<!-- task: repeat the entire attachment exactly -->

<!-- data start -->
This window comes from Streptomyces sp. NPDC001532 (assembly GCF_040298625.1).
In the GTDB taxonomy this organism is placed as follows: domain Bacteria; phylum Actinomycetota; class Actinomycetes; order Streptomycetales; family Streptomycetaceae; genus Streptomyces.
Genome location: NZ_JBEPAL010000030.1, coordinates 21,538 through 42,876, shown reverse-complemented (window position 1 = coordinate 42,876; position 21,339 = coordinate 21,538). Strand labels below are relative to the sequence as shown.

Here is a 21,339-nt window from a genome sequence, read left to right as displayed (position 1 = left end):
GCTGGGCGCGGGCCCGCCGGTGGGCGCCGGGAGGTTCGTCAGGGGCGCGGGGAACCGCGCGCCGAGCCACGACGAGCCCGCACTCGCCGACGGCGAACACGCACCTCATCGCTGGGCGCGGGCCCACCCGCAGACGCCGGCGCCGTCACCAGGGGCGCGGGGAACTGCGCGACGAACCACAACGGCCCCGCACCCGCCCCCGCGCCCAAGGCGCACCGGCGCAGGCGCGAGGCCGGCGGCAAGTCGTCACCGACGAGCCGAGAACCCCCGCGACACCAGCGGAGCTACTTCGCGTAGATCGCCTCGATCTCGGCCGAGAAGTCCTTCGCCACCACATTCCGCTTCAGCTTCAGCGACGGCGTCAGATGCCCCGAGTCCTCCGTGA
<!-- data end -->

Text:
This window comes from Streptomyces sp. NPDC001532 (assembly GCF_040298625.1).
In the GTDB taxonomy this organism is placed as follows: domain Bacteria; phylum Actinomycetota; class Actinomycetes; order Streptomycetales; family Streptomycetaceae; genus Streptomyces.
Genome location: NZ_JBEPAL010000030.1, coordinates 21,538 through 42,876, shown reverse-complemented (window position 1 = coordinate 42,876; position 21,339 = coordinate 21,538). Strand labels below are relative to the sequence as shown.

Here is a 21,339-nt window from a genome sequence, read left to right as displayed (position 1 = left end):
GCTGGGCGCGGGCCCGCCGGTGGGCGCCGGGAGGTTCGTCAGGGGCGCGGGGAACCGCGCGCCGAGCCACGACGAGCCCGCACTCGCCGACGGCGAACACGCACCTCATCGCTGGGCGCGGGCCCACCCGCAGACGCCGGCGCCGTCACCAGGGGCGCGGGGAACTGCGCGACGAACCACAACGGCCCCGCACCCGCCCCCGCGCCCAAGGCGCACCGGCGCAGGCGCGAGGCCGGCGGCAAGTCGTCACCGACGAGCCGAGAACCCCCGCGACACCAGCGGAGCTACTTCGCGTAGATCGCCTCGATCTCGGCCGAGAAGTCCTTCGCCACCACATTCCGCTTCAGCTTCAGCGACGGCGTCAGATGCCCCGAGTCCTCCGTGA